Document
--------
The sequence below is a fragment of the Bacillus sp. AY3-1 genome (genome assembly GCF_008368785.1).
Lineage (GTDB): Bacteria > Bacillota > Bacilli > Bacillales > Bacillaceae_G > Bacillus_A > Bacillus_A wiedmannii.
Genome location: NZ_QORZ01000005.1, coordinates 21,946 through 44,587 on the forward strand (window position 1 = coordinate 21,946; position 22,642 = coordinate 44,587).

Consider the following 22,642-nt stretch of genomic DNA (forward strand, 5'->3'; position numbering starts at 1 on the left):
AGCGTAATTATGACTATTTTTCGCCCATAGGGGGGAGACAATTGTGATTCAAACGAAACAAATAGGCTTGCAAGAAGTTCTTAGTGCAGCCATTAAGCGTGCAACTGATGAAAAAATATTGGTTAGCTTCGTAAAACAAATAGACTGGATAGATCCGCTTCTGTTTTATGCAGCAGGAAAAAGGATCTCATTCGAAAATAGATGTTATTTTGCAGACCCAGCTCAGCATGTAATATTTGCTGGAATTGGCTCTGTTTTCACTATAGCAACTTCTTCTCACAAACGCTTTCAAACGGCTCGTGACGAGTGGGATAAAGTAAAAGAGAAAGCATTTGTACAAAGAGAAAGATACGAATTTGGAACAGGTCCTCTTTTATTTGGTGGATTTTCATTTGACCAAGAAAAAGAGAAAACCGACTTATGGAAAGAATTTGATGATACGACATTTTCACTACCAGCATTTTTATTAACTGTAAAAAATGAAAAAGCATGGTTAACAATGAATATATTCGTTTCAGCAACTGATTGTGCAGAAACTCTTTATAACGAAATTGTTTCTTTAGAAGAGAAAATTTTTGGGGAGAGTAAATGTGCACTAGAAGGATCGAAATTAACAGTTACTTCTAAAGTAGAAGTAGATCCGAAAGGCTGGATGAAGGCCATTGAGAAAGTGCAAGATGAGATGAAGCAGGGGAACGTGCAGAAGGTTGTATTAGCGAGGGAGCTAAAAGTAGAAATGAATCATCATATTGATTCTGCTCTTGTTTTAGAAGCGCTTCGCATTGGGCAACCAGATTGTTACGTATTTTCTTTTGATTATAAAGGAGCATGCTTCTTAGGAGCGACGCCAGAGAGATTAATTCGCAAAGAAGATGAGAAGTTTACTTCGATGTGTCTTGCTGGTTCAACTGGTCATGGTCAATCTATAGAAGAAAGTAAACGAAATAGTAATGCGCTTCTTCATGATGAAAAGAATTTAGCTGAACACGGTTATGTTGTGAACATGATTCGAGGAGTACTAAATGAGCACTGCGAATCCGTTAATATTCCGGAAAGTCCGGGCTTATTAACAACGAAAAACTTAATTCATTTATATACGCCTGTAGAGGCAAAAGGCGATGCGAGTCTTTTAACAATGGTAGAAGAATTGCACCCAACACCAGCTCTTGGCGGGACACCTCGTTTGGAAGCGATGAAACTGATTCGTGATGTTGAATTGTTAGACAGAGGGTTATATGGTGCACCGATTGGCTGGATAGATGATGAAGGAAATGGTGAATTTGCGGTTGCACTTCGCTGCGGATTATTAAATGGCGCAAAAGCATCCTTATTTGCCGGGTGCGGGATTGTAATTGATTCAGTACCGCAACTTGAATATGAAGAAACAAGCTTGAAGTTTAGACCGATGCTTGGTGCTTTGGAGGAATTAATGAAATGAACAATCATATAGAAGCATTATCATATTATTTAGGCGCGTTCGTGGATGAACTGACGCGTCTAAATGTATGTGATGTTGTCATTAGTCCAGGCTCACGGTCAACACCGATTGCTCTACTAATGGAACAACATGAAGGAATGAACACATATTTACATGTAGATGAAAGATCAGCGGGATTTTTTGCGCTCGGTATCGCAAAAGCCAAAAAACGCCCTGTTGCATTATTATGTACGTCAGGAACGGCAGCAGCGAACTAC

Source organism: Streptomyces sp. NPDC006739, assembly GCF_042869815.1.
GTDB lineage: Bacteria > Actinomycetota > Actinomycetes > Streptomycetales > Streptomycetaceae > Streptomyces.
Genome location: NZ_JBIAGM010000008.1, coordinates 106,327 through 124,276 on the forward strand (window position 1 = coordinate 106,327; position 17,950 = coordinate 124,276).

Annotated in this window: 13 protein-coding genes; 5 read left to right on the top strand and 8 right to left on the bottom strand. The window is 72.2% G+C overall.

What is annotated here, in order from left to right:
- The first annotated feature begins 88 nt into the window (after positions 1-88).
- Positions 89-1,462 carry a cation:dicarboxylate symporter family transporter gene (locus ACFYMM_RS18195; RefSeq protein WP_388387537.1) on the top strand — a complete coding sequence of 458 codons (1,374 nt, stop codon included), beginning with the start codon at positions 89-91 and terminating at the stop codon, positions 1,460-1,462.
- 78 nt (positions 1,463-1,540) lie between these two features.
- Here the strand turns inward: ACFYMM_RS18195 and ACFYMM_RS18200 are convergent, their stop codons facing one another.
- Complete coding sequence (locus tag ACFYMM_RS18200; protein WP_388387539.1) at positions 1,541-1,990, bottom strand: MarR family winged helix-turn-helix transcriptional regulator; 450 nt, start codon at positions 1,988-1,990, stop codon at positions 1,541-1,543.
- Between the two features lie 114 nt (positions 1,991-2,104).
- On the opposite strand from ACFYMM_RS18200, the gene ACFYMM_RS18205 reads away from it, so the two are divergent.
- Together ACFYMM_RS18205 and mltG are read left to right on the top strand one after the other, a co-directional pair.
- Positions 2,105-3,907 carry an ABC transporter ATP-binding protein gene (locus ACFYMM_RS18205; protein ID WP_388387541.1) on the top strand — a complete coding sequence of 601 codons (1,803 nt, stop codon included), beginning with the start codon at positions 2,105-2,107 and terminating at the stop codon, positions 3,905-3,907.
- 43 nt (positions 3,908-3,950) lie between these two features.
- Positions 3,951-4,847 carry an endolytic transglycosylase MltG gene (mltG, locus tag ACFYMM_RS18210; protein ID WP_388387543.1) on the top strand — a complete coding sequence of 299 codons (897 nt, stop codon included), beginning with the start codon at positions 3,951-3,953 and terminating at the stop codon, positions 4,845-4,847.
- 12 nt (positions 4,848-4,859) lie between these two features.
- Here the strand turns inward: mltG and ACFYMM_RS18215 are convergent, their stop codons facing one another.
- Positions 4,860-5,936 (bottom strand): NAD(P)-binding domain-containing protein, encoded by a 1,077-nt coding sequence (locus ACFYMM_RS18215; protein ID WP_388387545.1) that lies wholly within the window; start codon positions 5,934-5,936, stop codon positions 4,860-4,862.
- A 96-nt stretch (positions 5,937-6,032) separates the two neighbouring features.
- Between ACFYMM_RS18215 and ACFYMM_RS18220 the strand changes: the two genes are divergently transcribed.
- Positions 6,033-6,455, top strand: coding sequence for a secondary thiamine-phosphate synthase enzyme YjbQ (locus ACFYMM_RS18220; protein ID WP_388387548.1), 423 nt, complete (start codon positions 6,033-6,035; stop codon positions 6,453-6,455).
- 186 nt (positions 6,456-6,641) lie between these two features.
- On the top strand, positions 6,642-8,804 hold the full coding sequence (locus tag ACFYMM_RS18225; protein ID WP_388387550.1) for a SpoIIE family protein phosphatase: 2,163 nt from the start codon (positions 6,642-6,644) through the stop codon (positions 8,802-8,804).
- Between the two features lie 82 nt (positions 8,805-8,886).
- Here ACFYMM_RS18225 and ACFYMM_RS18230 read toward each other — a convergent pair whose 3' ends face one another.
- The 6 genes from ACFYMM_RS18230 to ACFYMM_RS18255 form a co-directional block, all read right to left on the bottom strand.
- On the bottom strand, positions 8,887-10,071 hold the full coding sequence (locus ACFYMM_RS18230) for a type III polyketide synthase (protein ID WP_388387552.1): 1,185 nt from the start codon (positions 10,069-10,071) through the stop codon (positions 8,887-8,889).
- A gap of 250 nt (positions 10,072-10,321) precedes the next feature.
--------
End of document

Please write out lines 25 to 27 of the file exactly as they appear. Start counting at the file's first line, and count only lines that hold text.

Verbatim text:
- A 96-nt stretch (positions 5,937-6,032) separates the two neighbouring features.
- Between ACFYMM_RS18215 and ACFYMM_RS18220 the strand changes: the two genes are divergently transcribed.
- Positions 6,033-6,455, top strand: coding sequence for a secondary thiamine-phosphate synthase enzyme YjbQ (locus ACFYMM_RS18220; protein ID WP_388387548.1), 423 nt, complete (start codon positions 6,033-6,035; stop codon positions 6,453-6,455).